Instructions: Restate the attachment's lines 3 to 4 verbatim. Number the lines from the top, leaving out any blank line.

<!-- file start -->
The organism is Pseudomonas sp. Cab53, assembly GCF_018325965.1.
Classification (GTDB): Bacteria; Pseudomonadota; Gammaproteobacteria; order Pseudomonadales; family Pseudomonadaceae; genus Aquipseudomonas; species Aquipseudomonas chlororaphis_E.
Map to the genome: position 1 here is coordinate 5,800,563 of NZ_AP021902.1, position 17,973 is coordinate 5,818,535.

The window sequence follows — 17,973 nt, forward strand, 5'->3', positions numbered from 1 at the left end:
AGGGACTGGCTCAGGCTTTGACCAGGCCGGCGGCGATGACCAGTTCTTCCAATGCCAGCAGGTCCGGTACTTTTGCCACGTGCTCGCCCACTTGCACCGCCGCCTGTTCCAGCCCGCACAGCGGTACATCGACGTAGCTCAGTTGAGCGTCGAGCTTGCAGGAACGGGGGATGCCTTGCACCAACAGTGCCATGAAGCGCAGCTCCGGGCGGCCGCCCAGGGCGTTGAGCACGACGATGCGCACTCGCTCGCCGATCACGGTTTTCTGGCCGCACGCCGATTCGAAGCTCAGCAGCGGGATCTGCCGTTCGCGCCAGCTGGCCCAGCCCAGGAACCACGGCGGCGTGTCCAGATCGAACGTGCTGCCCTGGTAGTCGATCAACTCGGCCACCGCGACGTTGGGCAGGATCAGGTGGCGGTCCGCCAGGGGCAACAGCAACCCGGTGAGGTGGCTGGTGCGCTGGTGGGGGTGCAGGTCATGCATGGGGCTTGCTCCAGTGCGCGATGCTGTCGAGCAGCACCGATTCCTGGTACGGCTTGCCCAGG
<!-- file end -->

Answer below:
Map to the genome: position 1 here is coordinate 5,800,563 of NZ_AP021902.1, position 17,973 is coordinate 5,818,535.

The window sequence follows — 17,973 nt, forward strand, 5'->3', positions numbered from 1 at the left end: